‘Growing up, Gulzar’s lyrics were not just melodies to me; they were an intimate connection etched into my heart. As a singer, his compositions echoed through my childhood, and I found myself frequently humming his tunes. However, it wasn’t just the music that captivated me; it was the enchantment woven into his words. This profound admiration for Gulzar’s artistry sparked my interest in exploring his literary world, leading me to his book, ‘Actually I met them.’ To my astonishment, the journey took an unexpected turn when Sanjay Kumar Sanyal, a respected producer at Assam Publishing Company, presented me with a unique opportunity – to translate Gulzar’s book into Assamese. The outcome was the Assamese rendition named ‘Smritir Manuhbor.’ The unveiling ceremony was graced by Mumbai’s screenplay writer and director, Akashaditya Lama, alongside Kolkata’s Ranjan Ghosh.’
Subham Panseshwar delved into a conversation with Namrata Datta about the book and her fascinating journey of creativity.
Q: How did your foray into writing begin?
Namrata: My journey into writing commenced during my school days, although initially, I never envisioned sharing my creations with the world. Singing occupied the forefront of my pursuits at that time. After marriage, a serendipitous encounter with La Rochefoucauld’s ‘Maxim’ ignited an unplanned translation journey, fueled by a growing attachment to the book.
Fate intervened when I met Mr Jiten Deka, a senior publisher from Nalbari, who, after a brief discussion about books, requested a manuscript. His unwavering confidence became a pivotal catalyst. Completing the translation and handing it over to him, I soon discovered a report in the weekly newspaper Sadin, acknowledging the Assamese translation of ‘Maxim’ by me. It was a report by Bedabrat Bora. This unexpected recognition was a gratifying milestone.
Q: Tell us about your original writing.
Namrata: Inspired by Keshab Mahanta’s Assamese lyrics, I harboured a fervent desire to unravel the untold stories behind those melodious tunes. Approaching him, he generously agreed to share his insights, culminating in the creation of ‘Priyatama ei Jivan.’ The book garnered positive feedback. Additionally, I authored a novel titled ‘Kathopakatha,‘ derived from a distinctive Sunday program I conceptualized for a local FM channel. It was a fictional narrative in the form of conversation. Curated songs were inserted in between the conversation to enhance the situation and the mood of the narrative. Rituparna Das, a distinguished broadcaster and playwright-director, lauded the program’s form and content. Later, I expanded this concept into a novel. Mr Das hosted the book release event. Pervez Ahmed, a filmmaker, and my school friend, even translated parts of the novel into an English film under the title ‘Cherrypicker’, now available on mxplayer.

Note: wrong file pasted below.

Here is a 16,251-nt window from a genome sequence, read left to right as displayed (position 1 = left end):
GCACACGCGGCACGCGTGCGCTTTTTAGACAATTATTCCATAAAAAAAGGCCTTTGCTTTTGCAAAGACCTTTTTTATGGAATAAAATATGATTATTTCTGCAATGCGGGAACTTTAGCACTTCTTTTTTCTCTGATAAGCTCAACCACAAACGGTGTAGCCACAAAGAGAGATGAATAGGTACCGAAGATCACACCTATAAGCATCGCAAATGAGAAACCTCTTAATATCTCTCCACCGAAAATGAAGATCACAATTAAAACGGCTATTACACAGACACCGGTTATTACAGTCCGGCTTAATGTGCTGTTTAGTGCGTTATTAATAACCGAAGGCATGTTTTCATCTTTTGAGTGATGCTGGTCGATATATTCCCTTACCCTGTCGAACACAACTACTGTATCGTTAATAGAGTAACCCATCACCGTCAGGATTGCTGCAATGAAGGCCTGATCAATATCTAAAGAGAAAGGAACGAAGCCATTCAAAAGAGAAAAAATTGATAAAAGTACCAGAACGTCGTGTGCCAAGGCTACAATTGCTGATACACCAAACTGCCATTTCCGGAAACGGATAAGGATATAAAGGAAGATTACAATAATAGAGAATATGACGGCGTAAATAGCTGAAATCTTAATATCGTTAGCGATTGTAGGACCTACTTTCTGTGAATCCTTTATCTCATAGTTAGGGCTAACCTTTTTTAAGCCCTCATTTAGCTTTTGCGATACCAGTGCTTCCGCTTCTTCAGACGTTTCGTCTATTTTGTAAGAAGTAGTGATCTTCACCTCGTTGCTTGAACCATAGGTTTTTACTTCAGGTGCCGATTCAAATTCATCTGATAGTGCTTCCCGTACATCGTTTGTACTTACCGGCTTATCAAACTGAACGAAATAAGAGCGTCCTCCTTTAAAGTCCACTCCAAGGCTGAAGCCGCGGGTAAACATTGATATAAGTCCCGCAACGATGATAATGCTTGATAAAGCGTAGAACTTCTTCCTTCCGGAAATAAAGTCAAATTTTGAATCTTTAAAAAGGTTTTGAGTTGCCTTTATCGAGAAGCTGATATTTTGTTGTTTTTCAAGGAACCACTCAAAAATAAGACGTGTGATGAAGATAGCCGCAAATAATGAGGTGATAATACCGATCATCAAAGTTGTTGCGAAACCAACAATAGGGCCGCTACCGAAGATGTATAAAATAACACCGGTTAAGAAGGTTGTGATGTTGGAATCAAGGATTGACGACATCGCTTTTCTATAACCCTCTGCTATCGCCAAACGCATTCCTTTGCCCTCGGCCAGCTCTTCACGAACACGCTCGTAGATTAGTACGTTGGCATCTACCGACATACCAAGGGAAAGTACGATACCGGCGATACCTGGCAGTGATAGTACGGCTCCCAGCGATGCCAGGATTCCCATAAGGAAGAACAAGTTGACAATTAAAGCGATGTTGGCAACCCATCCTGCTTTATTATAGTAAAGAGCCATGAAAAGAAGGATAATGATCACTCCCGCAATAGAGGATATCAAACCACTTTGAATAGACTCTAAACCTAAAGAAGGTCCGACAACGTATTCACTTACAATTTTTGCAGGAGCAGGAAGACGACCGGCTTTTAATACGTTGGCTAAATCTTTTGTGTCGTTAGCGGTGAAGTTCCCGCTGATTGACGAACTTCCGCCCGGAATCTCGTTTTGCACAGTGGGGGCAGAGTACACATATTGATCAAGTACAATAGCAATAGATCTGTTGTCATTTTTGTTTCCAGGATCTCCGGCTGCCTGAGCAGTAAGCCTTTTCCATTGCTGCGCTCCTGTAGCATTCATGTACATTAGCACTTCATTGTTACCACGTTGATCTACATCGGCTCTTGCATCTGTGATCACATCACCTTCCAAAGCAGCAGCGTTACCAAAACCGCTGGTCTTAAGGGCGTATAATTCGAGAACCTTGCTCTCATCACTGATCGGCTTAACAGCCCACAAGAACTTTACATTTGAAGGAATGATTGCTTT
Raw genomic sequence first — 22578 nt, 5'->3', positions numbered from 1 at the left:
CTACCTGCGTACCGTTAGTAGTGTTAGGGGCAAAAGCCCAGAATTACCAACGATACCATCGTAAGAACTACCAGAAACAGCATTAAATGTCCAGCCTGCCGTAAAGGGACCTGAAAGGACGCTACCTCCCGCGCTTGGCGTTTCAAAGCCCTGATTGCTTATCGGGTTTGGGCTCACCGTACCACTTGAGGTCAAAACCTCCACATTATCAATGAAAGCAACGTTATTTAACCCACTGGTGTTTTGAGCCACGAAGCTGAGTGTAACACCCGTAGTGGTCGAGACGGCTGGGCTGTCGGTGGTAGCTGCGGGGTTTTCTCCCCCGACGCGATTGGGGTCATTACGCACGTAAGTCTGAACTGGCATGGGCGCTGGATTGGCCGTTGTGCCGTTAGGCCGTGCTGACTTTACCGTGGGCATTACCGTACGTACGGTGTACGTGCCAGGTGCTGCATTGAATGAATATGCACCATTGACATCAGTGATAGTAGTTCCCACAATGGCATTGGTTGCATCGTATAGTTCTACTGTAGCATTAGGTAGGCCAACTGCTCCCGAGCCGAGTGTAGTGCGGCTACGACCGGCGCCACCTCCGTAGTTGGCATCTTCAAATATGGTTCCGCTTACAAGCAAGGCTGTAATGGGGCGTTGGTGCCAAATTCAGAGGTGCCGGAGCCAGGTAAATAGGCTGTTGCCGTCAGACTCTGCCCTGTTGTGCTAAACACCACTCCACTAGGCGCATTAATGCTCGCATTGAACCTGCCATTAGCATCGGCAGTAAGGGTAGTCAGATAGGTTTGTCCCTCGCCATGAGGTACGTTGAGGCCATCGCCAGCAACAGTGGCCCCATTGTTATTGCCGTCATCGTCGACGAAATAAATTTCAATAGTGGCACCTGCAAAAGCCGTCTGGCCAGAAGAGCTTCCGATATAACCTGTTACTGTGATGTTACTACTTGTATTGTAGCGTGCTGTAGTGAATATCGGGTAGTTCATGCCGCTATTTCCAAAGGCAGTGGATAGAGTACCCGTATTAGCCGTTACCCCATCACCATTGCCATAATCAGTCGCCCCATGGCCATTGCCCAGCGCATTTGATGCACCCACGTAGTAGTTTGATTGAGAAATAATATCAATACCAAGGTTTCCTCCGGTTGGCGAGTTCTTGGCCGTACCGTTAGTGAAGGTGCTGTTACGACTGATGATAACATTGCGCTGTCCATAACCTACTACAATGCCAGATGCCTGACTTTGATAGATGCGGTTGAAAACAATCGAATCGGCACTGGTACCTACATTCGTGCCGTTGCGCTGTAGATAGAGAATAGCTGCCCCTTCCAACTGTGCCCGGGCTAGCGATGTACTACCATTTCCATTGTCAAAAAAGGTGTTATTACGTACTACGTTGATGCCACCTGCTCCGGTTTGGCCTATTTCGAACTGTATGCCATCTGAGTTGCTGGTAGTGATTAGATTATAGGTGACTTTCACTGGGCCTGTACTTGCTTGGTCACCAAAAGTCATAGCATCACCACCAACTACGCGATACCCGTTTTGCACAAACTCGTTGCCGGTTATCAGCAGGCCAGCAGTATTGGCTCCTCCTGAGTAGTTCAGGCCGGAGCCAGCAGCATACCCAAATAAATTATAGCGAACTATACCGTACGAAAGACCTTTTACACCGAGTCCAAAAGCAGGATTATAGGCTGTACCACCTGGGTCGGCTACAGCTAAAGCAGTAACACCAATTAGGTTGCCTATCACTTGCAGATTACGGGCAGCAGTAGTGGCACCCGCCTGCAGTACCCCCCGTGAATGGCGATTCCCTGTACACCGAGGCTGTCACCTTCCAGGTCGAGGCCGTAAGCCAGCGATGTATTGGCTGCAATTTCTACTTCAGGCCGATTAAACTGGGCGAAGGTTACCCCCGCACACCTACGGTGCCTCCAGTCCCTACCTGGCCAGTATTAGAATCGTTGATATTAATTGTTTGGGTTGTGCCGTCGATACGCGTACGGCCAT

Q: You wrote a book on Assamese Lyrics and the Freedom movement. Could you share more about this book?
Namrata: This book emerged from a research project that earned me a Senior Fellowship from the Indian Government’s Department of Culture. Titled ‘Reflection of India’s Freedom Movement in Assamese Lyrics,’ it proved to be a laborious yet profoundly fulfilling undertaking.
Q: What about your book on Modoji’s Maan Ki Baat?
Namrata: The concept for this book originated from Sanjay Kumar Sanyal. We meticulously selected excerpts from Modiji’s ‘Mann Ki Baat,’ focusing on social responsibility, community development, success stories, and innovative ideas evident in his speeches. I firmly believe these speeches unveil the leader’s inner spirit, philosophy, and administrative approaches. The resulting book, titled ‘Mor Priya Deshbashi,‘ is an essential read for those seeking to understand the man behind the Prime Minister.
Let me add one line more, I translated some poems by GulzarJi and those were published in book form by a prestigious publication house of Assam- Journal Emporium. The title of the book is ‘Gulzaror Kabita’ (Poems by Gulzar). That was probably first translation of Gulzar in Assamese book form.
Beyond her writing journey, her career has taken diverse paths, from being a casual announcer and news reader at Akaswani and Doordarshan to transitioning into private TV channels and FM radio. She has also worked in newspapers and magazines. Presently, her active involvement in social work. Her projects includes co-authoring a book with my husband – , titled ‘Pati, Patni and Bandhabi (Man, woman and Girl Friend).’ And household hacks for working women titled Gharuwa Diha (Household Tips).
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